David Rosenberg on the Canadian Housing boom and the V-shaped recovery
David Rosenberg has been pretty bullish on the Canadian economy. In the wake of recent tightening of regulations on housing in Canada, he muses about what this will mean for the Canadian housing market and the broader economy.
Based on our statistical work, around half of the 7% annualized growth rate in nominal GDP from the recession trough has been due to the combined direct and indirect benefits from the housing boom. And, when we apply the price deflators to the various sectors of GDP, we actually find that every penny of economic activity, in real terms since this recovery began, has occurred thanks to the housing sector. In other words, if not for housing real GDP would have stagnated since Q2 2009 instead of rebounding at a 3% annualized pace.
Now that we have ascertained the root cause of this economic revival, it pays to assess what the driving factors were behind this real estate surge. No doubt the Bank of Canada’s move exactly a year ago to cut the policy rate to a mere 25 basis points was a huge factor — not to mention the pledge to keep the rate low through mid-2010. And, knowing the expiry date, a tremendous amount of housing activity was brought forward as a result.
The aggressive move to ease CMHC guidelines was equally stimulative. For a good while, Canadians could secure a microscopic interest rate with a 40-year amortization mortgage with practically no money down. What a great deal! The government announced some tighter rules a few months ago, but like the Bank of Canada’s pledge, the new CMHC guidelines did not begin until now, so again activity was pulled forward. This impact of “borrowing activity from the future” will likely be accentuated by Ontario’s and B.C.’s move to harmonize their sales taxes with the federal government this July.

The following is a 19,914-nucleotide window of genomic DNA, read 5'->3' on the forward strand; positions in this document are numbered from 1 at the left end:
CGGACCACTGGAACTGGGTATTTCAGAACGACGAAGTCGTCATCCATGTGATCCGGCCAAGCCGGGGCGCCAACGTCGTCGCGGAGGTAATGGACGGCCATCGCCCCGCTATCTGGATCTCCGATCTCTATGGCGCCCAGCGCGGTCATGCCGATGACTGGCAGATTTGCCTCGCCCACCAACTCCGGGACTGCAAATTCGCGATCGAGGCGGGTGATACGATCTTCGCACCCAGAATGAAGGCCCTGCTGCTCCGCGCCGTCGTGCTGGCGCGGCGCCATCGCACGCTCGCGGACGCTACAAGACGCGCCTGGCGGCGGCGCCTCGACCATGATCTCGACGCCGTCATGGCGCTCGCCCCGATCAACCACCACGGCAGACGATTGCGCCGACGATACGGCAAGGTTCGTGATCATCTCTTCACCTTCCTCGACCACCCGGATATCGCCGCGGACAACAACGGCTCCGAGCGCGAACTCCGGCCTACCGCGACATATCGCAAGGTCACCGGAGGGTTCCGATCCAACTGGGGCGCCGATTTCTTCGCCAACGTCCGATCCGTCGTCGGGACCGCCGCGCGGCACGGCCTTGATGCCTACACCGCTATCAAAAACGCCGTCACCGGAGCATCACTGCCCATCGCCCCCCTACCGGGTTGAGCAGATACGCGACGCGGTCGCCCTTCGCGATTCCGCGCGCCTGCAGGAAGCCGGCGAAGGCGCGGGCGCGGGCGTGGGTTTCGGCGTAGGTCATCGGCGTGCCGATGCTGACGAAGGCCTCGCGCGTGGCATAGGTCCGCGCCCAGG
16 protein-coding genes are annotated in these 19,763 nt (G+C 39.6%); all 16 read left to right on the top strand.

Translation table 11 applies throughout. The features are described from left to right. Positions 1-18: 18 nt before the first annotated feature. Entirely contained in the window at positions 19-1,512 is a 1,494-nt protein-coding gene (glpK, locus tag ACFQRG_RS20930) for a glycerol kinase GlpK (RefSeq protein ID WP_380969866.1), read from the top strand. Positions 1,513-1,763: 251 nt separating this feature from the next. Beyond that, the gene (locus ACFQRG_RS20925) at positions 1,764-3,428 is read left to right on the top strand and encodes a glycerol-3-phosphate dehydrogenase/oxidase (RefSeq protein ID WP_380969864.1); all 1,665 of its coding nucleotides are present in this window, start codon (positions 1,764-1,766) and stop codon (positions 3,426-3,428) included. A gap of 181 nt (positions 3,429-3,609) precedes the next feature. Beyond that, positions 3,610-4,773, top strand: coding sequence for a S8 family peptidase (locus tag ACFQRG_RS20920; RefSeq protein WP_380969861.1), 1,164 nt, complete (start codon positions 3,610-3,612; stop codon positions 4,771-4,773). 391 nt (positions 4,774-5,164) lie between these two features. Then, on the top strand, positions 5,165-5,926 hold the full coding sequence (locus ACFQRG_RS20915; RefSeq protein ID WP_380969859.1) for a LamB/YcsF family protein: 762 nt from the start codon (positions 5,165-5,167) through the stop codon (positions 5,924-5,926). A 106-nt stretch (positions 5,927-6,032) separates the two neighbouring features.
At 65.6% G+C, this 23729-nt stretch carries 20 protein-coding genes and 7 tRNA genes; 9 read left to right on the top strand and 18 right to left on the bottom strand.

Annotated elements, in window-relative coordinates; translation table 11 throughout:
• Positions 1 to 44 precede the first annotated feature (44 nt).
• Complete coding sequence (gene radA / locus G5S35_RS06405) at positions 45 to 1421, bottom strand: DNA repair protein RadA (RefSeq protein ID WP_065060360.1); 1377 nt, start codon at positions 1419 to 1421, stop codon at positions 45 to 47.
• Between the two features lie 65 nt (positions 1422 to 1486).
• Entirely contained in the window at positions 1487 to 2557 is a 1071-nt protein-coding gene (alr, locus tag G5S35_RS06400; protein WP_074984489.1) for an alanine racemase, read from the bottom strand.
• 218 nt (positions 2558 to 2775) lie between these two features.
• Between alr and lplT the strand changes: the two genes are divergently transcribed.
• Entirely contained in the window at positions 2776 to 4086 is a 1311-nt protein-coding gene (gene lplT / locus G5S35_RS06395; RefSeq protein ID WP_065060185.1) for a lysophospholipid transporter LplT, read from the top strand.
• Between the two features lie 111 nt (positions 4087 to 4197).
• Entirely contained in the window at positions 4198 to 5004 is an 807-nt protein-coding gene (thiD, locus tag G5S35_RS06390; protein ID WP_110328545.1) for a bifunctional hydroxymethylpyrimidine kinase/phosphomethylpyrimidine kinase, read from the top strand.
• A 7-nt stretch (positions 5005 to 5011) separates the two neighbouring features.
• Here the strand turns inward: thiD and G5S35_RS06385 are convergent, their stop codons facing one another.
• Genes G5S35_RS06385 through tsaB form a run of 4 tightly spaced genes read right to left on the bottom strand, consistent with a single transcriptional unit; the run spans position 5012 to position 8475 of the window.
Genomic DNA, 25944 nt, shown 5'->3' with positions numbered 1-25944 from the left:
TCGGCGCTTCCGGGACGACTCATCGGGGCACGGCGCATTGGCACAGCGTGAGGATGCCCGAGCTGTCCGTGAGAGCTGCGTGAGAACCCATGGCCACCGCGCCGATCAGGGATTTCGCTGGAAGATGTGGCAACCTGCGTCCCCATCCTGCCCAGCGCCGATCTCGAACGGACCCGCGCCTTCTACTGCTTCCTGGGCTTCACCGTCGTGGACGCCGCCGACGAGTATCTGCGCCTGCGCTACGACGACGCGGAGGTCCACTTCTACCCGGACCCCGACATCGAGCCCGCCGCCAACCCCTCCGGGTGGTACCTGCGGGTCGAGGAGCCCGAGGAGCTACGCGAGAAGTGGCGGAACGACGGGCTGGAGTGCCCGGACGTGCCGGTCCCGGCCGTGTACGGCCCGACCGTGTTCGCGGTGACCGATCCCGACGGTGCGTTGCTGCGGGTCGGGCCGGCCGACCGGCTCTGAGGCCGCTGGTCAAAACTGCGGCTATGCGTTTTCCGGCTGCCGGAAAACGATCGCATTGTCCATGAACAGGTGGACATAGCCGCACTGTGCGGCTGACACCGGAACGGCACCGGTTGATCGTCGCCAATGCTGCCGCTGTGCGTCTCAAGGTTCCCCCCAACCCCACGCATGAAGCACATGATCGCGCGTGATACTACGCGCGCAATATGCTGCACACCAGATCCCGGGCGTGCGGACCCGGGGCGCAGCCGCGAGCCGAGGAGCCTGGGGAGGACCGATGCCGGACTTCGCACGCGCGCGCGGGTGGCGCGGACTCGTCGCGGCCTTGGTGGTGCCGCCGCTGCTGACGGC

So the housing market in Canada, the goose that laid the golden egg for the broader economy, is now going to be operating without the crutch of massive government support. It will be fascinating to see how this all plays out, especially since so much housing demand has already been filled by all the frenetic activity over the course of the past year. With all of the real growth in the economy since last summer being derived from the residential real estate market, it’s legitimate to ask: who exactly will be picking up the baton. After all, federal fiscal policy promises to be a drag next year — the restraint from Mr. Flaherty’s recent budget will squeeze real GDP growth by 125 basis points next year, just as the lagged impact from the coming Bank of Canada rate hikes will be exerting their greatest effects.
Clearly, Rosenberg is pointing out that the Bank of Canada was giving out free money last year and that underwriting standards for residential mortgages had slipped dramatically (see Bubblicious mortgage deals, Canadian version). That has now changed. The question is what will it mean for the Canadian housing boom and the broader economy.
For his part, Rosenberg sees obvious parallels to the Federal Reserve’s easy money policies in 2003-2004. He believes the Bank of Canada is concerned.
The Bank will never say this publicly for obvious reasons, but my sense is that it is as concerned over a housing bubble just as I am and feels the need to nip it in the bud. I supported the Bank’s accommodative monetary policy of the past year and strongly believe that Mr. Carney and his senior team are as good as we’ve ever had. But like the Bank, I am totally blown away by Canada’s V-shaped recovery and the housing bubble’s role in shaping the bounceback. I wonder aloud whether or not the Bank now wished it had begun the process of taking the punchbowl away from the housing market six or even nine months ago (the benefit of looking through the rear view mirror).
Does that mean rate rises are coming in Canada? If not, expect more froth in housing, with the obvious nasty consequences on the way down.